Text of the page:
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College as a Service (CaaS)

Let's think about higher education as a process in which the institution and the student, together, create the education, write Louis Soares and Amy Ostrom.

Nic Hammond's profile photoDan O'Shea's profile photoLaura Gibbs's profile photoAnissa Goyal's profile photo
my questions center around the accompanying article, where they discuss looking at student evaluations as a guide for whether or not the product produced is being added to. i'm worried the models here (firstly admitting that i have no knowledge of these theories) won't take into account the fact that the product itself (knowledge/learning) is not what's valued by the customers, by and large. we've entered an era of grade-driven education and only hollow, meaningless A grades will please our patrons. basically, in the stock portfolio model, we've been paying our customers for their stock... which is tanking. so how do you parse that out of the reviews they'll give? how do you convince your customer that it's the skills they're building and not the grade they're getting that's what they're paying for?
+Nic Hammond I understand your point, but I would really disagree that students value only grades. The reason they might seem to value only grades is because we often don't offer them much more than that! But when I redesigned my classes years ago to be project-based, where the students basically get my "services" as a personal writing coach every week for 15 weeks, the results were dramatic - students were happier, I was happier, and the work they produced was marvelous, far better than in the traditional "turn-in-your-paper-the-final-week-of-class" or - worse - "the-final-will-be-45%-of-your-grade" approach taken in so many college classes. I think we could all find a lot of learn by thinking about services as described in this article; it seems a big advance on the "student as customer" model which maybe gets at the same idea, but in a much less helpful way than what I found reading this article.
+Laura Gibbs I agree with what you're saying here. being involved in teaching chemistry at the college level, you're not always given the luxury of having project-based assessment. i've both been a part of, and now encourage the faculty i work with, to get into more active, collaborative learning environments. but my experience has been, when you call a grade a grade, students get disappointed and complain regardless of the hours of support in the form of office hours, workshops, review sessions, thoughtful and formative clicker questions throughout class time, homework assignments... the list goes on. i think there needs to be a sea change, where students are told, "look, what you've done so far got you by... but no longer. and i'm paid to be here because presumably i know how much you should know when you leave. let's all figure out how to get you to my threshold of competence/excellence, depending upon what you want out of this class."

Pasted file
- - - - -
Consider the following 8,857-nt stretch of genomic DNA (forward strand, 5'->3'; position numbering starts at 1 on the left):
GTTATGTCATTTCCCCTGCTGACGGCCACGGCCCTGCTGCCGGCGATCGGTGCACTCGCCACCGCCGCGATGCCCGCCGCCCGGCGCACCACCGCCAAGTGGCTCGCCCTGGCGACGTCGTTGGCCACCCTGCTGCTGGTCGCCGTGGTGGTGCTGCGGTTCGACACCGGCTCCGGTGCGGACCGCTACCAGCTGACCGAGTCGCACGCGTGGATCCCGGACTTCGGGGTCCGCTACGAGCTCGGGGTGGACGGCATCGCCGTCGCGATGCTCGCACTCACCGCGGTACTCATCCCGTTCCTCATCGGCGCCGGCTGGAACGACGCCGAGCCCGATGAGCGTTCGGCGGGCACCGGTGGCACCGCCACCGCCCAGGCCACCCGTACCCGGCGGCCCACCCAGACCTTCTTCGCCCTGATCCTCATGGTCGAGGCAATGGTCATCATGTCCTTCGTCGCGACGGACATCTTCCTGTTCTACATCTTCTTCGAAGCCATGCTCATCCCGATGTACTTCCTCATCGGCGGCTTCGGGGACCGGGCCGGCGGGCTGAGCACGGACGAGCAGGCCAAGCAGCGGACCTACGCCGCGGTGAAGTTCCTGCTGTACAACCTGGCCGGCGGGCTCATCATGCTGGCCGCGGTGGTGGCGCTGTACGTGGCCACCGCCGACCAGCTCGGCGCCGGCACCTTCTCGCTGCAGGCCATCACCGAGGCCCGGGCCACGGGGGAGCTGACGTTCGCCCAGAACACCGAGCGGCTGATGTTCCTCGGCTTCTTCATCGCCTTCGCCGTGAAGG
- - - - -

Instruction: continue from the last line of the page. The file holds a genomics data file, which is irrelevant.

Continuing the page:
YES, to active, collaborative learning! I get a sense of that from the article - instead of being a professor who produces some good for the student to (passively) consume - lectures, powerpoints, whatever, I want to collaborate with my students, working together with them to accomplish something other than just "getting a grade" (or taking a test, or reading some paper they wrote overnight in the last week of the semester) - so I definitely feel a sympathy for paragraphs in the article like these: Student participation, based on their preferences, values and starting points, is required for change even as a diabetes patient may need to change eating habits and monitor glucose levels in support of a doctor’s expert care, prescriptions and coaching. (Note: This means that “college” cannot be defined as something students are not ready for, but rather as an offering that has no value until a student is engaged.)In order to promote increased accountability and productivity in higher education we need a set of theories, analytical tools and measures designed to unlock the co-creation of value process in services, not one designed for goods production.
so then the limitation is that all of our metrics for the amount of learning we've accomplished will always be taken at the end? now i'm wondering if this can be answered... the only way to see change is to work and work and then measure how much changing you did. the difficulty is measuring the change while you're changing!
Ha ha, again I am feeling very lucky to be working with my students on writing projects - writing is a holistic thing that tends towards continuous improvement since you are basically using most/all of your writing skills all at once when you are writing; the finished product naturally reflects the preceding process in toto. So the trick with a writing course is just to get the students writing a lot, finding a way to give them lots of prompt and useful feedback... and, ideally, helping them to become good peer reviewers of others' work also, but this is the weakest link in my system (one I am working on hard next year), since when students themselves are working on improving their writing, it is a real challenge for them to at the same time be assisting others in that process. But peer feedback is definitely valuable and I've got it working okay in my classes - but I definitely want for it to work better! :-)
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